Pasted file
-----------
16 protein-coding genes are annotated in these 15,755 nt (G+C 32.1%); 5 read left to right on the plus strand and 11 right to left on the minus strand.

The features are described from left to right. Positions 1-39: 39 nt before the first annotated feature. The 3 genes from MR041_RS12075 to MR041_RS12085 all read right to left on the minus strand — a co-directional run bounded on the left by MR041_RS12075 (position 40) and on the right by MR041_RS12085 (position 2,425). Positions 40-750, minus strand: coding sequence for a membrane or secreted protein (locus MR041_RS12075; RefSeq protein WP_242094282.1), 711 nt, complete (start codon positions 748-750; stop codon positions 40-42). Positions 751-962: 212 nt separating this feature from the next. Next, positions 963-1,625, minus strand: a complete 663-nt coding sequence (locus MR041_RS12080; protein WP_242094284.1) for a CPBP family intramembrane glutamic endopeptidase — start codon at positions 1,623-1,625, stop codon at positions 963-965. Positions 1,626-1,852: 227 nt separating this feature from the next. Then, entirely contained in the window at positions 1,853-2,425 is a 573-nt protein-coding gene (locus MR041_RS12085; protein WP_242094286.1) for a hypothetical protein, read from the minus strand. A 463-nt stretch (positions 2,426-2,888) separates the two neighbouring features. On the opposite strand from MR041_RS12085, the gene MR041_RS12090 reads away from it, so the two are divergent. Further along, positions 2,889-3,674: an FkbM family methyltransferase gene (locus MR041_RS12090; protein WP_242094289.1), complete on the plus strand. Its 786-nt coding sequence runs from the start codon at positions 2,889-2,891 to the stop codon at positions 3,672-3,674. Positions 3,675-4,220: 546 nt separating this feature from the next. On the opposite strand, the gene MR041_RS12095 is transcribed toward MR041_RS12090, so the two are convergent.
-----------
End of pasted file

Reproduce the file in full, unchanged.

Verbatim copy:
16 protein-coding genes are annotated in these 15,755 nt (G+C 32.1%); 5 read left to right on the plus strand and 11 right to left on the minus strand.

The features are described from left to right. Positions 1-39: 39 nt before the first annotated feature. The 3 genes from MR041_RS12075 to MR041_RS12085 all read right to left on the minus strand — a co-directional run bounded on the left by MR041_RS12075 (position 40) and on the right by MR041_RS12085 (position 2,425). Positions 40-750, minus strand: coding sequence for a membrane or secreted protein (locus MR041_RS12075; RefSeq protein WP_242094282.1), 711 nt, complete (start codon positions 748-750; stop codon positions 40-42). Positions 751-962: 212 nt separating this feature from the next. Next, positions 963-1,625, minus strand: a complete 663-nt coding sequence (locus MR041_RS12080; protein WP_242094284.1) for a CPBP family intramembrane glutamic endopeptidase — start codon at positions 1,623-1,625, stop codon at positions 963-965. Positions 1,626-1,852: 227 nt separating this feature from the next. Then, entirely contained in the window at positions 1,853-2,425 is a 573-nt protein-coding gene (locus MR041_RS12085; protein WP_242094286.1) for a hypothetical protein, read from the minus strand. A 463-nt stretch (positions 2,426-2,888) separates the two neighbouring features. On the opposite strand from MR041_RS12085, the gene MR041_RS12090 reads away from it, so the two are divergent. Further along, positions 2,889-3,674: an FkbM family methyltransferase gene (locus MR041_RS12090; protein WP_242094289.1), complete on the plus strand. Its 786-nt coding sequence runs from the start codon at positions 2,889-2,891 to the stop codon at positions 3,672-3,674. Positions 3,675-4,220: 546 nt separating this feature from the next. On the opposite strand, the gene MR041_RS12095 is transcribed toward MR041_RS12090, so the two are convergent.